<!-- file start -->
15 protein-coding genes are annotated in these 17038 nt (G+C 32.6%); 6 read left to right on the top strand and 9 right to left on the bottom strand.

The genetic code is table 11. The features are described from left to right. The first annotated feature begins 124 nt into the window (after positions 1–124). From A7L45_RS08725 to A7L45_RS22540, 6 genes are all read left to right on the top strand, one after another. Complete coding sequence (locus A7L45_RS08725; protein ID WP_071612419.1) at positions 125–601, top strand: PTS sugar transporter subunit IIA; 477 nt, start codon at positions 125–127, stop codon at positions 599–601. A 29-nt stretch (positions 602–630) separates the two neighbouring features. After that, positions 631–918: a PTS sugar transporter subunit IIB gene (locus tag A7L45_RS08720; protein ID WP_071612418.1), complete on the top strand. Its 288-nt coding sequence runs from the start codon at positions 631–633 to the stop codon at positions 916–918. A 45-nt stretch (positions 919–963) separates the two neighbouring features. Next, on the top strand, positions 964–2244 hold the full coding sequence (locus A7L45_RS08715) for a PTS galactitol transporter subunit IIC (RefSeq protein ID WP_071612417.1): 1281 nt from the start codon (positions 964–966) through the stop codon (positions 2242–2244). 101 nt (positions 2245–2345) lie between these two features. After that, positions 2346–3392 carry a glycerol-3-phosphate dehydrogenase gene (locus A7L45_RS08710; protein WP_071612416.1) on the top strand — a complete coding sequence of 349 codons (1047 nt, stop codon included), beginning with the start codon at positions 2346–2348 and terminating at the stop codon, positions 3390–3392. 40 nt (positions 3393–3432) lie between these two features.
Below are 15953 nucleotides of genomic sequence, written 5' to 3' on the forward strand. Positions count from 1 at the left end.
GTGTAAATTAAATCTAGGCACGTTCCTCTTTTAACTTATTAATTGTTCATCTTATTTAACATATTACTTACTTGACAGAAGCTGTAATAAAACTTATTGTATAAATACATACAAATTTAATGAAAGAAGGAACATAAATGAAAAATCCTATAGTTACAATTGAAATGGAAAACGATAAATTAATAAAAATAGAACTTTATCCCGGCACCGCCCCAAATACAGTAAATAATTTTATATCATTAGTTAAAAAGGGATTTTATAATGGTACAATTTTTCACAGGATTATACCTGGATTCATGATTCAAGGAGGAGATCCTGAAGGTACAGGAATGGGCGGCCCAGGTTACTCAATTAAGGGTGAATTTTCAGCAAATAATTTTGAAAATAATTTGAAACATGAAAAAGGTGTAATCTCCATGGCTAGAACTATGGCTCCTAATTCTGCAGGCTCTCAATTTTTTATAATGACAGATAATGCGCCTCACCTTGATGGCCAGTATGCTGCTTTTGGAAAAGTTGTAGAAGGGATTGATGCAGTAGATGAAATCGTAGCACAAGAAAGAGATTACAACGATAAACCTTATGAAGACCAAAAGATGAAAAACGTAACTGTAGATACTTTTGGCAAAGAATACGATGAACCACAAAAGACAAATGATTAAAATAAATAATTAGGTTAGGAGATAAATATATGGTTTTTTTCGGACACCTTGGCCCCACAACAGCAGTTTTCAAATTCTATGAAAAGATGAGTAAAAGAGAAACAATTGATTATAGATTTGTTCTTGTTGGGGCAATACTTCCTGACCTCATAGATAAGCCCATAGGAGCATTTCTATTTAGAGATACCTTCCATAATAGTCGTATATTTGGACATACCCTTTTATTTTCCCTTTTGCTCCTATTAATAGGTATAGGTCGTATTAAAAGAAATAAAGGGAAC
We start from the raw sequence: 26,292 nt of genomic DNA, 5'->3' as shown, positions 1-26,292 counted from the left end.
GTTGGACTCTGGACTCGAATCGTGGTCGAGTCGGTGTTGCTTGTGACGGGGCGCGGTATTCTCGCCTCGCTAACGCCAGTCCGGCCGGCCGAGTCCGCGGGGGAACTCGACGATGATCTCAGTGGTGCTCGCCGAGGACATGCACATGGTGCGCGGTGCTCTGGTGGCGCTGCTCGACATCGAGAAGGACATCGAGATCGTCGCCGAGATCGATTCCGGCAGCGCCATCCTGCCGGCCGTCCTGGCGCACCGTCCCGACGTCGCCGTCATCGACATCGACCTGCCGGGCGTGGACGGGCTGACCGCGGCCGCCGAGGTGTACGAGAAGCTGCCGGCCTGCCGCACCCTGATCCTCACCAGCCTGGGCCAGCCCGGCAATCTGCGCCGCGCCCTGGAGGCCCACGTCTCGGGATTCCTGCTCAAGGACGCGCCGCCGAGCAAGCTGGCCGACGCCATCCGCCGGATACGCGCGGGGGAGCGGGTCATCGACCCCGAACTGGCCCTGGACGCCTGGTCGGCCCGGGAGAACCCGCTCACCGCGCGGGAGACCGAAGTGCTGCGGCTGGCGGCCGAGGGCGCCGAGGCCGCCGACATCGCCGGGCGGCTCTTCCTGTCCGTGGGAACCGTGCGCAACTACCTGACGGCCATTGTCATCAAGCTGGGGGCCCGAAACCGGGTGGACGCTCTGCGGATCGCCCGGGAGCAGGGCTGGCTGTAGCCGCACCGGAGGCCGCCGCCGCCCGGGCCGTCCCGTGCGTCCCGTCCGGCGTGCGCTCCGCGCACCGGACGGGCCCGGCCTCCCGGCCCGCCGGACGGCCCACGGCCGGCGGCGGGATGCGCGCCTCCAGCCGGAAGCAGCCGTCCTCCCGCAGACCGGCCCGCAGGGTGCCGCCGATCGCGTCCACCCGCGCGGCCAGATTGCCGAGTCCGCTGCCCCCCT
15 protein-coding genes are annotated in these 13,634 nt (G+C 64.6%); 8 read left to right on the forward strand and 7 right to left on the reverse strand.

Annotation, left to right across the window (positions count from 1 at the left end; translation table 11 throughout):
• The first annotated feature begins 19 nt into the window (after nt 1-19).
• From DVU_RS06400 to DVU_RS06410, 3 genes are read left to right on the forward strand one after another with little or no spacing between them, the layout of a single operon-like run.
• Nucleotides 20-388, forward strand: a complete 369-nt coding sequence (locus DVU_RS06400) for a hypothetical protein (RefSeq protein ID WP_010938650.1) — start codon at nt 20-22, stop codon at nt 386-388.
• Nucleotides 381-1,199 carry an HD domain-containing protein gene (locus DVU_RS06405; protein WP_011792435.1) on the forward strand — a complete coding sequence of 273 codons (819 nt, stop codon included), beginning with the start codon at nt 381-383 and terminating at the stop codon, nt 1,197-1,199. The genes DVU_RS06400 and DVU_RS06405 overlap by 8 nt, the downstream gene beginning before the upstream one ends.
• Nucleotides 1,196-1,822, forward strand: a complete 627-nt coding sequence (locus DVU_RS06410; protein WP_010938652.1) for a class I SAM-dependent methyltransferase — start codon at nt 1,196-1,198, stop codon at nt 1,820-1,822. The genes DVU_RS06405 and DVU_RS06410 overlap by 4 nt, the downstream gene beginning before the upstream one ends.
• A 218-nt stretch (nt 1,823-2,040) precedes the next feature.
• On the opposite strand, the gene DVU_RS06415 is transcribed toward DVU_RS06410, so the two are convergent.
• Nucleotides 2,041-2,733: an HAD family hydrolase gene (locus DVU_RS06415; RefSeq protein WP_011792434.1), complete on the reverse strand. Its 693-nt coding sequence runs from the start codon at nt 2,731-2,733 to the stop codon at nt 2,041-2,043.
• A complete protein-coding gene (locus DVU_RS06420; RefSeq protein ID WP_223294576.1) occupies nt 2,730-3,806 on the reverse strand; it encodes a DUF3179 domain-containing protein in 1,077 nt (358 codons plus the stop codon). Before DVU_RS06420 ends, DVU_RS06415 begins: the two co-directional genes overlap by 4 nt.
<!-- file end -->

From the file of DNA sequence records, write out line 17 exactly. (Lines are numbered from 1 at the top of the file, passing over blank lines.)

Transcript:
• A complete protein-coding gene (locus DVU_RS06420; RefSeq protein ID WP_223294576.1) occupies nt 2,730-3,806 on the reverse strand; it encodes a DUF3179 domain-containing protein in 1,077 nt (358 codons plus the stop codon). Before DVU_RS06420 ends, DVU_RS06415 begins: the two co-directional genes overlap by 4 nt.